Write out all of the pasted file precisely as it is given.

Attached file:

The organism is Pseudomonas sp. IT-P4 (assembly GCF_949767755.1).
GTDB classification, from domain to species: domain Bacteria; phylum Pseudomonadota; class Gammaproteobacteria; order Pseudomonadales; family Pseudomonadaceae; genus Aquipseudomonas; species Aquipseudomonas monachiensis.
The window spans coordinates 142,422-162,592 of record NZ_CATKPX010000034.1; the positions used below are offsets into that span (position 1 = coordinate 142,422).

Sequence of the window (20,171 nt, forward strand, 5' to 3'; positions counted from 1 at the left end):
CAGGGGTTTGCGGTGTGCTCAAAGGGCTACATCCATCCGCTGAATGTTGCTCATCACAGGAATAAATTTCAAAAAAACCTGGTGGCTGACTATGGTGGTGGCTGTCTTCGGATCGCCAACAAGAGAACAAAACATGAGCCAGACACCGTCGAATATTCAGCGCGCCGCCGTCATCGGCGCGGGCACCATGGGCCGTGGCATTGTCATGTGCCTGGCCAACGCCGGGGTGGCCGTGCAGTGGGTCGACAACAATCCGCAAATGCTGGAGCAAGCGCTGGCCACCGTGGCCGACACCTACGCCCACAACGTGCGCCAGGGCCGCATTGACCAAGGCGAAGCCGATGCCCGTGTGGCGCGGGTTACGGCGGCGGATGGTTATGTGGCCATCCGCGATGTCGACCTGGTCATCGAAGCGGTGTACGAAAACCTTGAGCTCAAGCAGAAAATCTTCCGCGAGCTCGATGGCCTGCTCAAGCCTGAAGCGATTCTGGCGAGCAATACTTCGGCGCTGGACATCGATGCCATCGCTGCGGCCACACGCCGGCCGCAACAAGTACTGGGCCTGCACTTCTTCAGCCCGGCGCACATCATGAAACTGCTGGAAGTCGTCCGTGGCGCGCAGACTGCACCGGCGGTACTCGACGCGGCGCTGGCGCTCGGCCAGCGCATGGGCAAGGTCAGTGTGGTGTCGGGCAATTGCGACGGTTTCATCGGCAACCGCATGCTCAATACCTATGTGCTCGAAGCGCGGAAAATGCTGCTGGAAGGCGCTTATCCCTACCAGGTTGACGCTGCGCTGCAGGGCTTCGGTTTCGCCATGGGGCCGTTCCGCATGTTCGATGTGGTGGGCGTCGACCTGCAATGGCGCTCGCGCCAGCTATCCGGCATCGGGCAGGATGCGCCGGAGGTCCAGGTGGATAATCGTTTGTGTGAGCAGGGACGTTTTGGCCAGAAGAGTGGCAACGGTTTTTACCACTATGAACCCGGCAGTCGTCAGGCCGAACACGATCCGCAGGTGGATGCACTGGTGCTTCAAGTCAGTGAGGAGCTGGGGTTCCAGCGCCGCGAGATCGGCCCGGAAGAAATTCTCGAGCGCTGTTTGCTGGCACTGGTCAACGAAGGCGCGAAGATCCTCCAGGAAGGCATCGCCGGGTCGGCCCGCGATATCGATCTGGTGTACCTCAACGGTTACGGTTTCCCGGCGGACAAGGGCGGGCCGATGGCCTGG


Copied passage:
The organism is Pseudomonas sp. IT-P4 (assembly GCF_949767755.1).
GTDB classification, from domain to species: domain Bacteria; phylum Pseudomonadota; class Gammaproteobacteria; order Pseudomonadales; family Pseudomonadaceae; genus Aquipseudomonas; species Aquipseudomonas monachiensis.
The window spans coordinates 142,422-162,592 of record NZ_CATKPX010000034.1; the positions used below are offsets into that span (position 1 = coordinate 142,422).

Sequence of the window (20,171 nt, forward strand, 5' to 3'; positions counted from 1 at the left end):
CAGGGGTTTGCGGTGTGCTCAAAGGGCTACATCCATCCGCTGAATGTTGCTCATCACAGGAATAAATTTCAAAAAAACCTGGTGGCTGACTATGGTGGTGGCTGTCTTCGGATCGCCAACAAGAGAACAAAACATGAGCCAGACACCGTCGAATATTCAGCGCGCCGCCGTCATCGGCGCGGGCACCATGGGCCGTGGCATTGTCATGTGCCTGGCCAACGCCGGGGTGGCCGTGCAGTGGGTCGACAACAATCCGCAAATGCTGGAGCAAGCGCTGGCCACCGTGGCCGACACCTACGCCCACAACGTGCGCCAGGGCCGCATTGACCAAGGCGAAGCCGATGCCCGTGTGGCGCGGGTTACGGCGGCGGATGGTTATGTGGCCATCCGCGATGTCGACCTGGTCATCGAAGCGGTGTACGAAAACCTTGAGCTCAAGCAGAAAATCTTCCGCGAGCTCGATGGCCTGCTCAAGCCTGAAGCGATTCTGGCGAGCAATACTTCGGCGCTGGACATCGATGCCATCGCTGCGGCCACACGCCGGCCGCAACAAGTACTGGGCCTGCACTTCTTCAGCCCGGCGCACATCATGAAACTGCTGGAAGTCGTCCGTGGCGCGCAGACTGCACCGGCGGTACTCGACGCGGCGCTGGCGCTCGGCCAGCGCATGGGCAAGGTCAGTGTGGTGTCGGGCAATTGCGACGGTTTCATCGGCAACCGCATGCTCAATACCTATGTGCTCGAAGCGCGGAAAATGCTGCTGGAAGGCGCTTATCCCTACCAGGTTGACGCTGCGCTGCAGGGCTTCGGTTTCGCCATGGGGCCGTTCCGCATGTTCGATGTGGTGGGCGTCGACCTGCAATGGCGCTCGCGCCAGCTATCCGGCATCGGGCAGGATGCGCCGGAGGTCCAGGTGGATAATCGTTTGTGTGAGCAGGGACGTTTTGGCCAGAAGAGTGGCAACGGTTTTTACCACTATGAACCCGGCAGTCGTCAGGCCGAACACGATCCGCAGGTGGATGCACTGGTGCTTCAAGTCAGTGAGGAGCTGGGGTTCCAGCGCCGCGAGATCGGCCCGGAAGAAATTCTCGAGCGCTGTTTGCTGGCACTGGTCAACGAAGGCGCGAAGATCCTCCAGGAAGGCATCGCCGGGTCGGCCCGCGATATCGATCTGGTGTACCTCAACGGTTACGGTTTCCCGGCGGACAAGGGCGGGCCGATGGCCTGG